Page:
Frederick Lanchester’s first job was in his birthplace England – London and Birmingham to be precise. He was not a very bright student academically speaking but he did win two scholarships to different colleges graduating in 1888. In the same year, he got his first job – working as a draftsman in a Patent Office – and his first patent for an isometrograph – a geometrical design instrument. Towards the end of the same year he began working for the Forward Gas Company where his work with cars and engines began. He would continue to work here till 1893, inventing and patenting many new techniques. He resigned when he felt the job was interfering with his own research and experimentation.
First Cars & Awards
Lanchester built his first petrol driven car with a 5 bhp engine in 1896 which proved to be rather dissatisfactory. He made changes and designed an 8 bhp engine for the car. The car had an epicyclic gearbox which was a revolution at the time. He sold his house to raise finances and developed a whole new car around this new engine with his own unique design of cantilever suspension. This car was finished in 1898 and won the Gold Medal at the Automobile Exhibition and Trials at Richmond. The next year, 1899, he started the Lanchester Engine Co. along with his brothers. They manufactured cars that were different mechanically and visually. Lanchester produced cars with a 10 hp engine till 1905. During this time he also built Britain’s first motor boat in 1904.
Inventions and Improvements
The company, however, went bankrupt sometime 1905, after producing 350 cars and was reformed as the Lanchester Motor Company. After this, Lanchester produced a 20 hp engine and a 38 hp engine. He was a perfectionist and continued to improvise on all his work thereby inventing and adding fuel injection, turbo engines, steering wheels and what are now known as disc brakes, among many other things. In 1910 Frederick resigned and the company was taken by his brother. It continued to manufacture cars and was the first company to export left-hand drive cars in 1921. In 1931, the company was acquired by Daimler.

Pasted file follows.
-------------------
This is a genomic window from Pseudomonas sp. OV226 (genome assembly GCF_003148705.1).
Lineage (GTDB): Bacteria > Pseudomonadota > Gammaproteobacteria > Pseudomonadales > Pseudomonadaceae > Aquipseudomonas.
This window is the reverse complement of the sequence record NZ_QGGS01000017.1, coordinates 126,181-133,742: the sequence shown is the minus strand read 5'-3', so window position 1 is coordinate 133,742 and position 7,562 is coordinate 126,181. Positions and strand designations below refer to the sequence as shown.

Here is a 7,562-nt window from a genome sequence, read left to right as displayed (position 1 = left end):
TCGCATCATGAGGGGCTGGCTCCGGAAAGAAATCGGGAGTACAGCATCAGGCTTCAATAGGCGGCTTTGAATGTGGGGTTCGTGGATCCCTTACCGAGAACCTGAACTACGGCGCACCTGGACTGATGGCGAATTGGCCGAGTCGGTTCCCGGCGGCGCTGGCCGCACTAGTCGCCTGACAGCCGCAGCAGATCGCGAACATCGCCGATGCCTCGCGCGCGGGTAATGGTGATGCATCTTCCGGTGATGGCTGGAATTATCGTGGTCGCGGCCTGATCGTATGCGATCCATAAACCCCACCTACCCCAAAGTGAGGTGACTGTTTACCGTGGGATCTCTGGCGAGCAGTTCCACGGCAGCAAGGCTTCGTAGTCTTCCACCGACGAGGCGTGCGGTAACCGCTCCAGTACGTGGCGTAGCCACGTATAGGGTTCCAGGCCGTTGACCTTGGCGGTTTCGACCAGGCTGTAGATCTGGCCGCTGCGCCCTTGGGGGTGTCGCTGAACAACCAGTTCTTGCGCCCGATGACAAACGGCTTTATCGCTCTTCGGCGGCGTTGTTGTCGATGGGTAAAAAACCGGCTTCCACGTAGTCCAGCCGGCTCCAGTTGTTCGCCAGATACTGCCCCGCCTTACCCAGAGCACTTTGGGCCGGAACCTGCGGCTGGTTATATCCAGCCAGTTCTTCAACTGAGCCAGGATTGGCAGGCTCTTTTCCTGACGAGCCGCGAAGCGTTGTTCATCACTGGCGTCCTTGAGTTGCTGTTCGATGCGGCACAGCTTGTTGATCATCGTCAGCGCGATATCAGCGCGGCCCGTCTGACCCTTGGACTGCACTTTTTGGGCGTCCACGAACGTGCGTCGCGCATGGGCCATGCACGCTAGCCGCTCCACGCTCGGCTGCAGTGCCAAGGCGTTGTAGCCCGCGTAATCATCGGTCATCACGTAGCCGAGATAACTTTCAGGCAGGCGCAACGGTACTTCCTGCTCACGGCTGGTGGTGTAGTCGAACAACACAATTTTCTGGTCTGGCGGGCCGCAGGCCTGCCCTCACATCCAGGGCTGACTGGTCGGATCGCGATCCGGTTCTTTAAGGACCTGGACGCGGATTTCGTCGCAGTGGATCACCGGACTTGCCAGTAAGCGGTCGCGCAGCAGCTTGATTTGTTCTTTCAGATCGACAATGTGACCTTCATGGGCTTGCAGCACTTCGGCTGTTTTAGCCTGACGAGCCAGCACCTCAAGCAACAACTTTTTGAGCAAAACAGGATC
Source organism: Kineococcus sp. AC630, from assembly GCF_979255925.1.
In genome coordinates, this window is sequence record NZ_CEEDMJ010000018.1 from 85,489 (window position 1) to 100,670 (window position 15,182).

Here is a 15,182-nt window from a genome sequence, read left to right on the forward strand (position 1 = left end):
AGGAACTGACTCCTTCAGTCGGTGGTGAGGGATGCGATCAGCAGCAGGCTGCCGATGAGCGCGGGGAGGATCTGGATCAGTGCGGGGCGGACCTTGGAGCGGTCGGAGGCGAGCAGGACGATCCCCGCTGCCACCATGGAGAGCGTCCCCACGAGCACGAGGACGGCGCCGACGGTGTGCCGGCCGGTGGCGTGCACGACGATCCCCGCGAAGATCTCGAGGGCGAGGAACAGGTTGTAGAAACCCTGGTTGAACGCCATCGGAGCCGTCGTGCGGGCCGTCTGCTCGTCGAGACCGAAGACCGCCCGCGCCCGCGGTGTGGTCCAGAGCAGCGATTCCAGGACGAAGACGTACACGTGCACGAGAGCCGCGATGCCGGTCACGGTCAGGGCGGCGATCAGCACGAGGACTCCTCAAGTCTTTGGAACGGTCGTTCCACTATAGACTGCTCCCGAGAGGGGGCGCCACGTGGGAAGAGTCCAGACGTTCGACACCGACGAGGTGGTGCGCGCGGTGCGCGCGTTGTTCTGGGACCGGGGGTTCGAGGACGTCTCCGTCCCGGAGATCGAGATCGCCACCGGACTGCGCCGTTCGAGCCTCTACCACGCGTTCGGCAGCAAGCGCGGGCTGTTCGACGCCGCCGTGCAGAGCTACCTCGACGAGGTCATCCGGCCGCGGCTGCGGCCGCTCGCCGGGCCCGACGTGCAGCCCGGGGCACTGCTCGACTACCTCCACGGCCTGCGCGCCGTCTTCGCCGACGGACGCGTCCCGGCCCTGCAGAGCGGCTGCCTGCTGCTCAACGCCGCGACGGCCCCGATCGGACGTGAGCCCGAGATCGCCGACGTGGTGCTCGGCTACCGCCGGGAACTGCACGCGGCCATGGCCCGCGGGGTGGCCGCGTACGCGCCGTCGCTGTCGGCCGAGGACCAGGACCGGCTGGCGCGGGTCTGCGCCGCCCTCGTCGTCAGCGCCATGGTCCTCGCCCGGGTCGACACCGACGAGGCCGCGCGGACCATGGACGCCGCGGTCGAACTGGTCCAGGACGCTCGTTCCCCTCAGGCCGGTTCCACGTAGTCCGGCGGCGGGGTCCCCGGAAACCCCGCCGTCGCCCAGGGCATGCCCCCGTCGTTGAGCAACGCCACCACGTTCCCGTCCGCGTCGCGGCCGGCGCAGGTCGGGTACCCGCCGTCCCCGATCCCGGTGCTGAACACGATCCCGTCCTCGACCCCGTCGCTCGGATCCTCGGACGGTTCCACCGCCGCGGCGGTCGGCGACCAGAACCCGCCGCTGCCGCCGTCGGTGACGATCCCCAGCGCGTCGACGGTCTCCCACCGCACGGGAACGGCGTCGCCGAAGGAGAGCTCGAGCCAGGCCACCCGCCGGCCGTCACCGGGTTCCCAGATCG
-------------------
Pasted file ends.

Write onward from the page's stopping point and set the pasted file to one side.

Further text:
It has to be said that Lanchester also concentrated on aerodynamics, even before he started his own company. However, in those issues Lanchester, sadly, was much ahead of his time. In fact, he developed a ‘theory of flight’ in 1892 but was dissuaded from publishing since it was considered too ‘outlandish’ a field for an engineer (the first successful flight would happen 11 years later). His theory today is the basis of aerodynamics and the modern aerofoil theory but was rubbished by the Physical Society in 1893. He continued work in aerodonetics, aircraft stability and his own ‘phugoid theory’ eventually publishing ‘aerial flight’ in 1907-08, after which he co-designed and built an experimental aircraft which, unfortunately did not perform and failed its first flight in 1911. After this, Lanchester stuck to the theoretical aspects of studying aviation. Five years later he developed what are today known as ‘Lanchester Power Laws’ – which he published in his book Aviation in Warfare: The Dawn of the Fourth Arm. These laws are what founded the basis of Operations Research.